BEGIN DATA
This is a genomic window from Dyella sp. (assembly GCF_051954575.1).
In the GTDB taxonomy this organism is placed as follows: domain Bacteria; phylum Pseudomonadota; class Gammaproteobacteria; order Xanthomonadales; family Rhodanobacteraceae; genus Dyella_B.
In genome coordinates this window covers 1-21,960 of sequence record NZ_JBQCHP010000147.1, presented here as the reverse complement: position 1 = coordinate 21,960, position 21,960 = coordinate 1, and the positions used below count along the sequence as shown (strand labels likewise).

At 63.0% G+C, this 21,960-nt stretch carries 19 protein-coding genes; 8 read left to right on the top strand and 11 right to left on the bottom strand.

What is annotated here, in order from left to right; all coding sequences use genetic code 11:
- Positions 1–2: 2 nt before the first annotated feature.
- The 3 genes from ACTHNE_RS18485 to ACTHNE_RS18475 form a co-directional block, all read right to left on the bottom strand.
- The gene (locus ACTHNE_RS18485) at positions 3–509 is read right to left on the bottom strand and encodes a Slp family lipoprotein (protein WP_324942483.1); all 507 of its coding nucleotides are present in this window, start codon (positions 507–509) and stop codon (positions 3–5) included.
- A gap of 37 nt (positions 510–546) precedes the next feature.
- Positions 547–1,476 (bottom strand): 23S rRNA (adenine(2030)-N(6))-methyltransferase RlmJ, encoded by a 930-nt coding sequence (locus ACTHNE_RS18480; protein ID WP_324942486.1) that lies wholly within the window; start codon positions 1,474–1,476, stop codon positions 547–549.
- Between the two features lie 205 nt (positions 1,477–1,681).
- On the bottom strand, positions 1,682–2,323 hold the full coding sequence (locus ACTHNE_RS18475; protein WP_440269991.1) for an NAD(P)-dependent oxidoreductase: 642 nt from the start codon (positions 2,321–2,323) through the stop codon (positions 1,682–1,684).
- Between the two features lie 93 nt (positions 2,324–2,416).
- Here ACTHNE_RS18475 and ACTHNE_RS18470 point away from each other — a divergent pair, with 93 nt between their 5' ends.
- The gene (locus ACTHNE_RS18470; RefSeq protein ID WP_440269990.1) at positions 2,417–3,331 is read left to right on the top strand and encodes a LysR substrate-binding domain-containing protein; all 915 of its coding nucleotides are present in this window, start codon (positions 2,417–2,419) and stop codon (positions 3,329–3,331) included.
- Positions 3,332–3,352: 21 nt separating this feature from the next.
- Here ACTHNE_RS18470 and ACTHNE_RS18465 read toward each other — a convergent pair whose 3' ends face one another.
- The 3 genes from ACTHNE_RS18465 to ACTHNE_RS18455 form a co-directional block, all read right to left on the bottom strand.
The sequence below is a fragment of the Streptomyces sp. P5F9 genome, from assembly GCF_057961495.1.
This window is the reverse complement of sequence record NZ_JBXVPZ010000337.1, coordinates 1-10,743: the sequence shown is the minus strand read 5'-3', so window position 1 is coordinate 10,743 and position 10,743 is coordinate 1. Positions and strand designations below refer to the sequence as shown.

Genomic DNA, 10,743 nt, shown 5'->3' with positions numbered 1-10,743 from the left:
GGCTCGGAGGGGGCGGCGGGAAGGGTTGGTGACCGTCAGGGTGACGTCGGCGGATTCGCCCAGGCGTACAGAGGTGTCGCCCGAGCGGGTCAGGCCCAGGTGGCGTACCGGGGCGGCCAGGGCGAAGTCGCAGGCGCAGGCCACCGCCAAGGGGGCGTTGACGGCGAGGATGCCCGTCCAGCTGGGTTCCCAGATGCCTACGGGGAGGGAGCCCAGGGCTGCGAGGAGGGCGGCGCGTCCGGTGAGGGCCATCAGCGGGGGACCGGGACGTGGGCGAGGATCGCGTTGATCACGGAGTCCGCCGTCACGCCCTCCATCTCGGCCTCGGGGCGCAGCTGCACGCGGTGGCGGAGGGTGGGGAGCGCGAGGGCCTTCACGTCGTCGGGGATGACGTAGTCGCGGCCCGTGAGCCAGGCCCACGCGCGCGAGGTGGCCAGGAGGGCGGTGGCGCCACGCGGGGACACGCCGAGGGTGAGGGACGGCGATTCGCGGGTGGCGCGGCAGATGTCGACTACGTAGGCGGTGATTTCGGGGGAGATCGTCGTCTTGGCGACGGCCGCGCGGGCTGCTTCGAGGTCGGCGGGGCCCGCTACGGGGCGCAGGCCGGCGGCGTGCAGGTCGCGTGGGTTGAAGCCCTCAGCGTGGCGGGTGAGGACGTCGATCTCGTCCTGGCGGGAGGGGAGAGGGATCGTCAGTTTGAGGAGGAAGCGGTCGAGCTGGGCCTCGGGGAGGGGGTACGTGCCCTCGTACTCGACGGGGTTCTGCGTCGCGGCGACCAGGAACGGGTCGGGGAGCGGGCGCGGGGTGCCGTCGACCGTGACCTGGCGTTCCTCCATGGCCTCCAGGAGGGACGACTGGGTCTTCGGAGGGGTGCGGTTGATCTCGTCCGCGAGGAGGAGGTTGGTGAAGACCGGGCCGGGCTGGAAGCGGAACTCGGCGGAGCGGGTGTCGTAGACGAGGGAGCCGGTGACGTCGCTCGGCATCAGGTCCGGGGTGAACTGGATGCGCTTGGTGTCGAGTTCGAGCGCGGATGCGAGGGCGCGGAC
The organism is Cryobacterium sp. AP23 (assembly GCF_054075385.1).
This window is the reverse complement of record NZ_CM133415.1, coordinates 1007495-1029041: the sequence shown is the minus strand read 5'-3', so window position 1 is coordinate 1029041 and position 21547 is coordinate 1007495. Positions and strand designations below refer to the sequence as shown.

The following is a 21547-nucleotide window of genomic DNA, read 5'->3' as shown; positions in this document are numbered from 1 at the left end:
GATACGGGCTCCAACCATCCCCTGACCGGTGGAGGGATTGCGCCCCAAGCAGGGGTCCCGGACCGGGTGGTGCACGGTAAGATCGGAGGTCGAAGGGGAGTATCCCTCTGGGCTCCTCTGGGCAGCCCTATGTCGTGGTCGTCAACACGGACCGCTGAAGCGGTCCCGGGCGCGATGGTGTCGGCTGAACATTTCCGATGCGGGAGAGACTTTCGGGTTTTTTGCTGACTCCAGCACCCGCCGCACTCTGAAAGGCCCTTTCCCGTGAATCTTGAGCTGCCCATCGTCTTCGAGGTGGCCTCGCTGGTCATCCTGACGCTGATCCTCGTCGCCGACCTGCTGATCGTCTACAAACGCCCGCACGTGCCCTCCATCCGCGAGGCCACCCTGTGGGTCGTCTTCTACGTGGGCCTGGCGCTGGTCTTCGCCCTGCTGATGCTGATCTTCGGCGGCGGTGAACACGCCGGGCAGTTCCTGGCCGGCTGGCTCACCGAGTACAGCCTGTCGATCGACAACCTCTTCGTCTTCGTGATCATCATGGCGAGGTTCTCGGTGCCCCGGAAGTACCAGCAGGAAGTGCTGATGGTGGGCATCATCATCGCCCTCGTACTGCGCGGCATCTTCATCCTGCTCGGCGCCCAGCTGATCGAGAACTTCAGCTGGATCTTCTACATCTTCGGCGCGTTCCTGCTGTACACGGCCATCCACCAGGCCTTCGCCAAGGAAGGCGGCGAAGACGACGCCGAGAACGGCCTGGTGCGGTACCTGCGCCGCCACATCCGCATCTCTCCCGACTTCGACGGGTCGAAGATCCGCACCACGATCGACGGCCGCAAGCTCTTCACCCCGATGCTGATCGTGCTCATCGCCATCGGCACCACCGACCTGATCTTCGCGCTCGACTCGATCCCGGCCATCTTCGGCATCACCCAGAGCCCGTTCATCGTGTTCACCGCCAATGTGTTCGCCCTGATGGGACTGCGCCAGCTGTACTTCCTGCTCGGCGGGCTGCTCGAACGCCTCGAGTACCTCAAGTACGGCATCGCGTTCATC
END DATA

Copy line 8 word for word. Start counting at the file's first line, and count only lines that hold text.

- The gene (locus ACTHNE_RS18485) at positions 3–509 is read right to left on the bottom strand and encodes a Slp family lipoprotein (protein WP_324942483.1); all 507 of its coding nucleotides are present in this window, start codon (positions 507–509) and stop codon (positions 3–5) included.